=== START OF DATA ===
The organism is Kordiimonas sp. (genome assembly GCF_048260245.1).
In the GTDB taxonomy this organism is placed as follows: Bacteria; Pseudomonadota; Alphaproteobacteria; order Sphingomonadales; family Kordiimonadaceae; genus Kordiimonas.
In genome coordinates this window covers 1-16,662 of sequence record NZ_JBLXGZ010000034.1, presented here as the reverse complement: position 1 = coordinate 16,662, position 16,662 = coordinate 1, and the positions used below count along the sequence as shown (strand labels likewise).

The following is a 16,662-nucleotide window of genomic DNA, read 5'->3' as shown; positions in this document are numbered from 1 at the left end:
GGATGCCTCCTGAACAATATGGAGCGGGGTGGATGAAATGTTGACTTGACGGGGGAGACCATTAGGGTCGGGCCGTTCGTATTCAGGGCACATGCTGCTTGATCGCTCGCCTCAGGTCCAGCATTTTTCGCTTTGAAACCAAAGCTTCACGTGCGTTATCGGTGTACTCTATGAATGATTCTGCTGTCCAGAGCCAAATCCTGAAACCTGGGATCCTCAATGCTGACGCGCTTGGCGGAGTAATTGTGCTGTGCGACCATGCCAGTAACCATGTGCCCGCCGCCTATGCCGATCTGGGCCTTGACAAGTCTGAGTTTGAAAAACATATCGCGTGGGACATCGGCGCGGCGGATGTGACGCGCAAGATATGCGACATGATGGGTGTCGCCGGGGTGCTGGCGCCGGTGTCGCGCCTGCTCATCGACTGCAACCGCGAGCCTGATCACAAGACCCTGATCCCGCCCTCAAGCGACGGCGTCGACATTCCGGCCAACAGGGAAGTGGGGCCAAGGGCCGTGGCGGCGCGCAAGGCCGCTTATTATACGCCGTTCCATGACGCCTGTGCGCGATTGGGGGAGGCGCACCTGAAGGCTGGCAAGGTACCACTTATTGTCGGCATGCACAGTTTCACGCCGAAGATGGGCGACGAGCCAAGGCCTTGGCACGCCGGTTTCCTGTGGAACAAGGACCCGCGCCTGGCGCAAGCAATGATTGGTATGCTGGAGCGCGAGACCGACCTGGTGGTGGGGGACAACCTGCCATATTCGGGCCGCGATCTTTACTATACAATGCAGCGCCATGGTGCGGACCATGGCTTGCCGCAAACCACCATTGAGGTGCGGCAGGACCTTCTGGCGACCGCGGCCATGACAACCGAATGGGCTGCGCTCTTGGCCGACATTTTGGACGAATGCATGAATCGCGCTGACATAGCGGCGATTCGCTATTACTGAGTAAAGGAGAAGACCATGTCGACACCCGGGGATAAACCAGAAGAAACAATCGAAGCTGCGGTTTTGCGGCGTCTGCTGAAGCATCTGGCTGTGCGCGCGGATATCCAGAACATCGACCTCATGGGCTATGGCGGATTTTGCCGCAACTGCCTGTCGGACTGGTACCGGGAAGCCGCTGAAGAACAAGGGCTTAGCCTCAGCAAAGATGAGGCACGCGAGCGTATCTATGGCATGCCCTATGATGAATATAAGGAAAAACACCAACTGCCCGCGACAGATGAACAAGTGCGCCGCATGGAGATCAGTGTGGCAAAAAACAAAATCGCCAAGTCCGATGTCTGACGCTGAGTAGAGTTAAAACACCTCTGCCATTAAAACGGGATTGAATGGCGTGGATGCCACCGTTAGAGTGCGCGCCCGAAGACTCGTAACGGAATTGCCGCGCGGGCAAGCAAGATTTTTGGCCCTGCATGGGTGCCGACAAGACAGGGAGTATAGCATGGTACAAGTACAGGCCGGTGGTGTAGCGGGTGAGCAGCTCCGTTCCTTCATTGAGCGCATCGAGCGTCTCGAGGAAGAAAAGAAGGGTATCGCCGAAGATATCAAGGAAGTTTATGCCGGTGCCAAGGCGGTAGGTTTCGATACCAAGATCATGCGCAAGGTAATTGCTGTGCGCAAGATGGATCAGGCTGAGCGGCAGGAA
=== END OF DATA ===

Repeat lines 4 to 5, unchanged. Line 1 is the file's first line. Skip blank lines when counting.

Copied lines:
The following is a 16,662-nucleotide window of genomic DNA, read 5'->3' as shown; positions in this document are numbered from 1 at the left end:
GGATGCCTCCTGAACAATATGGAGCGGGGTGGATGAAATGTTGACTTGACGGGGGAGACCATTAGGGTCGGGCCGTTCGTATTCAGGGCACATGCTGCTTGATCGCTCGCCTCAGGTCCAGCATTTTTCGCTTTGAAACCAAAGCTTCACGTGCGTTATCGGTGTACTCTATGAATGATTCTGCTGTCCAGAGCCAAATCCTGAAACCTGGGATCCTCAATGCTGACGCGCTTGGCGGAGTAATTGTGCTGTGCGACCATGCCAGTAACCATGTGCCCGCCGCCTATGCCGATCTGGGCCTTGACAAGTCTGAGTTTGAAAAACATATCGCGTGGGACATCGGCGCGGCGGATGTGACGCGCAAGATATGCGACATGATGGGTGTCGCCGGGGTGCTGGCGCCGGTGTCGCGCCTGCTCATCGACTGCAACCGCGAGCCTGATCACAAGACCCTGATCCCGCCCTCAAGCGACGGCGTCGACATTCCGGCCAACAGGGAAGTGGGGCCAAGGGCCGTGGCGGCGCGCAAGGCCGCTTATTATACGCCGTTCCATGACGCCTGTGCGCGATTGGGGGAGGCGCACCTGAAGGCTGGCAAGGTACCACTTATTGTCGGCATGCACAGTTTCACGCCGAAGATGGGCGACGAGCCAAGGCCTTGGCACGCCGGTTTCCTGTGGAACAAGGACCCGCGCCTGGCGCAAGCAATGATTGGTATGCTGGAGCGCGAGACCGACCTGGTGGTGGGGGACAACCTGCCATATTCGGGCCGCGATCTTTACTATACAATGCAGCGCCATGGTGCGGACCATGGCTTGCCGCAAACCACCATTGAGGTGCGGCAGGACCTTCTGGCGACCGCGGCCATGACAACCGAATGGGCTGCGCTCTTGGCCGACATTTTGGACGAATGCATGAATCGCGCTGACATAGCGGCGATTCGCTATTACTGAGTAAAGGAGAAGACCATGTCGACACCCGGGGATAAACCAGAAGAAACAATCGAAGCTGCGGTTTTGCGGCGTCTGCTGAAGCATCTGGCTGTGCGCGCGGATATCCAGAACATCGACCTCATGGGCTATGGCGGATTTTGCCGCAACTGCCTGTCGGACTGGTACCGGGAAGCCGCTGAAGAACAAGGGCTTAGCCTCAGCAAAGATGAGGCACGCGAGCGTATCTATGGCATGCCCTATGATGAATATAAGGAAAAACACCAACTGCCCGCGACAGATGAACAAGTGCGCCGCATGGAGATCAGTGTGGCAAAAAACAAAATCGCCAAGTCCGATGTCTGACGCTGAGTAGAGTTAAAACACCTCTGCCATTAAAACGGGATTGAATGGCGTGGATGCCACCGTTAGAGTGCGCGCCCGAAGACTCGTAACGGAATTGCCGCGCGGGCAAGCAAGATTTTTGGCCCTGCATGGGTGCCGACAAGACAGGGAGTATAGCATGGTACAAGTACAGGCCGGTGGTGTAGCGGGTGAGCAGCTCCGTTCCTTCATTGAGCGCATCGAGCGTCTCGAGGAAGAAAAGAAGGGTATCGCCGAAGATATCAAGGAAGTTTATGCCGGTGCCAAGGCGGTAGGTTTCGATACCAAGATCATGCGCAAGGTAATTGCTGTGCGCAAGATGGATCAGGCTGAGCGGCAGGAA